Review of the Swedish-Norwegian national boundary

During the years 2020–2024, a review of the national boundary between Sweden and Norway is underway.

All boundary markers are restored and surveyed during the review of the national boundary. Photo: Karl Tirén.


The Swedish government has appointed a Swedish boundary commission at Lantmäteriet and in 2020 it was commissioned to do a review of the national boundary between Sweden and Norway. The work will be completed in 2024 and is carried out together with a boundary commission at the Norwegian Kartverket.

Lantmäteriet is responsible for the review of the northern part of the boundary, from marker 185B close to Valsjöbyn in northern Jämtland up to Treriksröset. That work is then controlled by Norway. Norway is responsible for the review of the southern part of the boundary, from Idefjorden to marker 185B. The work is then controlled by Sweden.

Riksröse no. 156. Photographer Tor Erik Bakke.
Photo: Tor Erik Bakke, Kartverket.

The review enables an orderly boundary

The purpose of the review is to provide an up-to-date and orderly documentation of the national boundary's location and how it is marked. During the review of the boundary, the boundary commission is working with restoring, painting yellow and measuring the boundary markers. A five-metre-wide clearing is (below the tree line) cut down and made free of trees and shrubs.

In some places, the line route of the national boundary needs to be clarified or somewhat changed. These places are mainly located along the southern part of the national boundary, where it partly also passes through lakes and along rivers.

The measurements carried out during the review enable accurately determined coordinates. This, together with the clarifications of the line route, result in that the quality of the national boundary in the cadastral index map will be able to be greatly improved when the review is finalised. The same applies to the national boundary in the geographical information from Lantmäteriet and from the Norwegian Mapping Authority, which among others is used in various map services.

The Swedish Boundary Commission

The Swedish boundary commission consists of Susanne Ås Sivborg (Director General, Head Boundary Commissioner), Martin Lidberg (Head of Department, Boundary Commissioner), Dan Norin (Geodesist, Geodetic Expert and Secretary) and Per Sörbom (Strategy Manager, Cadastral Information Expert). In addition, Michael Munter is the Project Manager.

In the latest review of the national boundary between Sweden and Norway, which was carried out during the years 1984–1987, Sweden was responsible for the southern part. Jim Widmark was Swedish Head Boundary Commissioner and Åke Gustafsson was Swedish Boundary Commissioner.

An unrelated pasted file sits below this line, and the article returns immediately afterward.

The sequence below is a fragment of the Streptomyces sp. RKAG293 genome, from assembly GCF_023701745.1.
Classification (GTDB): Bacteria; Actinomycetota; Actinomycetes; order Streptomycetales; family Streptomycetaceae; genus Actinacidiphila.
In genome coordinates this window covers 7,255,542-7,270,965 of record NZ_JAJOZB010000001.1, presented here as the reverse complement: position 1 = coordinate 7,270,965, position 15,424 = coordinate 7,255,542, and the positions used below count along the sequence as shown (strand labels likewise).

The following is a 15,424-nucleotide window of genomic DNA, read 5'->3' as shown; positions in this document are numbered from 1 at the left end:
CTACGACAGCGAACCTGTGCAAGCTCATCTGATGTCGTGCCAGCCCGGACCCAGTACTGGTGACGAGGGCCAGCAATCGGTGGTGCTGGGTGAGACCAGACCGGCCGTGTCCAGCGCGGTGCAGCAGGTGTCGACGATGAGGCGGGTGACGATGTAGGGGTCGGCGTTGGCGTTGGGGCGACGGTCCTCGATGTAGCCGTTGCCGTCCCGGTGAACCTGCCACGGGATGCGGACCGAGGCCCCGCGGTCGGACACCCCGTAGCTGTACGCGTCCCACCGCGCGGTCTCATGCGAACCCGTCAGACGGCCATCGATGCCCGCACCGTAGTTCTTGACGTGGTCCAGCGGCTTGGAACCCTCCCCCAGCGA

Work during 2020–2024

The work began in 2020 with a reconnaissance of the entire northern part and with some fieldwork. The fieldwork thereafter continued in large scale 2021–2023 and during this time about forty people have participated in the work in some way. Prior to the fieldwork, property owners and other stakeholders along the boundary have been contacted. The fieldwork has included:

  • The boundary line has been set out with sticks and totally have about 3000 sticks been used on the northern part.
  • The 5-metre-wide clearing (2.5 metres into each country) has been made based on a recommendation from the Nordic Council 1957 (since 1751 there is a formal right to clear 10 metres wide). Since the clearing shall be free of branches etcetera, also some trees and shrubs outside the clearing have been cleared and also felled. In total, the clearing on the northern part has covered about 160 kilometres, where some tens of kilometres remain to be cleared during 2024.
  • All boundary markers have been restored and measured accurately with modern technology. An estimated 700 tons of stone have been piled on the northern part in connection with the restorations.
  • All cairns have been painted yellow and inscriptions have been painted black. Around 1,600 litres of paint have been used on the northern part.
The royal inscriptions on the national boundary markers are properly filled in during restoration. Photo: Anders Frisk.

Current work

During the last year of the review (2024), the clearing will be completed through some work with that in the County of Jämtland (Krokom and Strömsund municipalities) during May–June. Furthermore, remaining unclearness around the line route of the boundary will be clarified and a comprehensive documentation will be completed for approval by the governments of Sweden and Norway.

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